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Progress in ESG upgrades still slow despite tighter regulation

Progress in upgrading buildings to make them sustainable is still too slow despite tighter regulations, experts agreed at Real Asset Media’s How to Maximise Your ESG Impact briefing, which took place recently at Provada in Amsterdam.

Anne de Jong, CEO, Merin

“The Netherlands has intervened decisively to make a C label a requirement and there is a strong business case to do so,” said Rutger Schnuur, chief investment officer, ParkBee. “Yet 50% of buildings are still not certified.”

In the The Energy Agreement for Sustainable Growth, concluded by the Dutch government with employers, trade unions, environmental organisations and others, a compulsory energy label was introduced. From 1 January 2023 office buildings are required to have at least an energy label C or higher. If an office building does not comply with this requirement it can no longer be used as an office.

“We focus on A, so I cannot comprehend why people don’t even attempt to reach C,” said Anne de Jong, CEO, Merin. “But it’s only a matter of time. In five years it will just be impossible to lease an unsustainable building.”

If the stick of regulations does not do the trick, the carrots of peer pressure and tenant demand might work.

“I hope and think more people will realise there are good commercial reasons for implementing ESG,” said de Jong. “Young people, who are the occupiers of tomorrow, will demand it. We’re already seeing progress because now everyone, even smaller companies, ask about ESG issues before they sign the deal, while ten years ago they really didn’t want to know.”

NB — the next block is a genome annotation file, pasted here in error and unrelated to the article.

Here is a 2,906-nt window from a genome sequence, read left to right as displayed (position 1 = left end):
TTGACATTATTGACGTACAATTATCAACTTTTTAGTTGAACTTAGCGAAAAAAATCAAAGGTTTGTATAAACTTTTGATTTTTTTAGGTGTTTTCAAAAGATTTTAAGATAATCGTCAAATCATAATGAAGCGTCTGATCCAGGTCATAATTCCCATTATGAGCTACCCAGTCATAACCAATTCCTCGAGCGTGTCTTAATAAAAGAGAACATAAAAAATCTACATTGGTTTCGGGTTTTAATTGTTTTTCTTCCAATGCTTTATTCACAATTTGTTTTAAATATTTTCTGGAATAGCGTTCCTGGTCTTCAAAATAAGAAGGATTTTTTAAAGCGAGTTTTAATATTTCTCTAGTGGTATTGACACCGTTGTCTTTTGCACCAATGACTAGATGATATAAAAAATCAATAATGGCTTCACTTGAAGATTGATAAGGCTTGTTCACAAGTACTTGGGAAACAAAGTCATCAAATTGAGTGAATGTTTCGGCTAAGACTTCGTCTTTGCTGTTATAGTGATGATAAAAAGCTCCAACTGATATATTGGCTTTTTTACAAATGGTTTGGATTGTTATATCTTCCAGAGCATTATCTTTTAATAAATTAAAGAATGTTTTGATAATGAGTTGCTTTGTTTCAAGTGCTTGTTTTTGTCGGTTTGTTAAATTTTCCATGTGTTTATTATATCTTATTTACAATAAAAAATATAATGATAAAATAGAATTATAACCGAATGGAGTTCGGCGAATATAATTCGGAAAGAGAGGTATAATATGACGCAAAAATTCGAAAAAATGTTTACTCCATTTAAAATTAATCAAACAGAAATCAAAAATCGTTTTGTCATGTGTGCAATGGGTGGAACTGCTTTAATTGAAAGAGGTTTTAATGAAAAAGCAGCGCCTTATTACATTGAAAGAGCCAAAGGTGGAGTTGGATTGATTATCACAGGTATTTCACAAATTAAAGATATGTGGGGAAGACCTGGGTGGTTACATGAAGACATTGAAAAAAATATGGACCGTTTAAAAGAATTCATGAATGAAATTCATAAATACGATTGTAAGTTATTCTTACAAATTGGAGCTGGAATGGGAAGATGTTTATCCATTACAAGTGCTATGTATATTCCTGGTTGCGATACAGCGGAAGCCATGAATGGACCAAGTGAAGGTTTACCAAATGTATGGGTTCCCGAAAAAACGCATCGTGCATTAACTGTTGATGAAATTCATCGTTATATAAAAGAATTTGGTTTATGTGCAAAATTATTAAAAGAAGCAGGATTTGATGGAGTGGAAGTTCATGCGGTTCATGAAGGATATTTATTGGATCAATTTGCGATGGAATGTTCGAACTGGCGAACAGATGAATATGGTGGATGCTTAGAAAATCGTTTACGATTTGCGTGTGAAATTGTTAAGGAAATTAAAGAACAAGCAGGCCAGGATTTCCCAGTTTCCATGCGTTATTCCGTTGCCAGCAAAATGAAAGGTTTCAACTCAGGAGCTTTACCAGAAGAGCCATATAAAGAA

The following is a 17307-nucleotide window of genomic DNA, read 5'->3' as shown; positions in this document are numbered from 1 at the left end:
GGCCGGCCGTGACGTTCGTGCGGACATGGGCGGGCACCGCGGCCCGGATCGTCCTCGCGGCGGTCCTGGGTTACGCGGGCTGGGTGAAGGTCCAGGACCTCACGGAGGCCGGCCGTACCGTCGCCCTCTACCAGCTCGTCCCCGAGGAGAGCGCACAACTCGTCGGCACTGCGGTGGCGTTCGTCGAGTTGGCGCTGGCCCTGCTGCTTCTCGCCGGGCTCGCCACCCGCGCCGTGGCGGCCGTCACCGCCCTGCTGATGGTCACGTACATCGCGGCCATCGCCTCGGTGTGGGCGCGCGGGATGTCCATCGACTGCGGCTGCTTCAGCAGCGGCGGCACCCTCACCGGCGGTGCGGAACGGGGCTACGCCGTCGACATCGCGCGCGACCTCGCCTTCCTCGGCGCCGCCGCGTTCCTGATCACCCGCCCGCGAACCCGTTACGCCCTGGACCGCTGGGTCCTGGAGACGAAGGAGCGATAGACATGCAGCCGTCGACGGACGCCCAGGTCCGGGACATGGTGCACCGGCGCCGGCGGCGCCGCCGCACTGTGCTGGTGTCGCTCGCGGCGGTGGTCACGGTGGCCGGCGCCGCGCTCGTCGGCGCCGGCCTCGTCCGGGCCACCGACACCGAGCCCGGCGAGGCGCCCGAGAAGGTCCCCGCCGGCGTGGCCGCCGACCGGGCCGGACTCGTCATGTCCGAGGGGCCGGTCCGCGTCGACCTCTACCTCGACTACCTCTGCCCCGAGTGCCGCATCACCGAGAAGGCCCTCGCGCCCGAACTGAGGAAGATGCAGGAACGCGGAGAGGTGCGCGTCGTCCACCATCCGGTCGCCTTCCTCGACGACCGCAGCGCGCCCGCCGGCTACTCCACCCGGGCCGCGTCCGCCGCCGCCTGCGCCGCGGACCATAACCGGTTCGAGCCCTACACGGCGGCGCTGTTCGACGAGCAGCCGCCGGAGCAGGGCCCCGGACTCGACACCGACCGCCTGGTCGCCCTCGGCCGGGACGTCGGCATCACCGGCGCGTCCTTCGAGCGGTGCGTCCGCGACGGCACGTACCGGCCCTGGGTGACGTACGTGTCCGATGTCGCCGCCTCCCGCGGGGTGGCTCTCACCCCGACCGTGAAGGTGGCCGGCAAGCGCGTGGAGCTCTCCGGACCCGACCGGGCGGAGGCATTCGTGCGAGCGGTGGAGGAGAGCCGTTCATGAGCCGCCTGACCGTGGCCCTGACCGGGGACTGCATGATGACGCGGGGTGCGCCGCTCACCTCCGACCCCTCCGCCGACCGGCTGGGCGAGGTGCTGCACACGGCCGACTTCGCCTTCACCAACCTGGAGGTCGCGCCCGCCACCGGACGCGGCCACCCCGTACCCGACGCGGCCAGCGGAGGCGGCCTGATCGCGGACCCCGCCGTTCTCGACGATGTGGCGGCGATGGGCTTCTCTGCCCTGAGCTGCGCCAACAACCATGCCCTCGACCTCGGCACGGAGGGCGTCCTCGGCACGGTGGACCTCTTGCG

Tenant engagement is key in order to keep buildings sustainable.

Joost Leendertse, Founder & CEO, VerusSol

“We believe in working together with partners and occupiers and having constant communication,” said de Jong. “To achieve energy use reduction, you have to start with the low-hanging fruit, like using the stairs instead of the lift, and work  your way up from there”.

Office buildings may be first in line, but the logistics sector is also fast adapting to the changing landscape.

“There is regulatory pressure and listed companies are paying more attention, but also tenants are getting more advanced and involved,” said Joost Leendertse, founder and CEO, VerusSol. “We’re making logistics buildings energy neutral, what is produced gets used but in the sector in general there is increasing use of heat pumps and solar panels and electric cars.”

Over 300 companies in 29 countries have now joined Amazon’s Climate Pledge, a commitment to meet the Paris agreement early and to measure and report greenhouse gas emissions on a regular basis.

“The UK is a few steps ahead of Europe, as the McDonald’s initiative shows,” said Leendertse. In an industry first, the fast food chain has just opened its first Net Zero Carbon restaurant in the UK, with net zero emissions in construction and every day operation.

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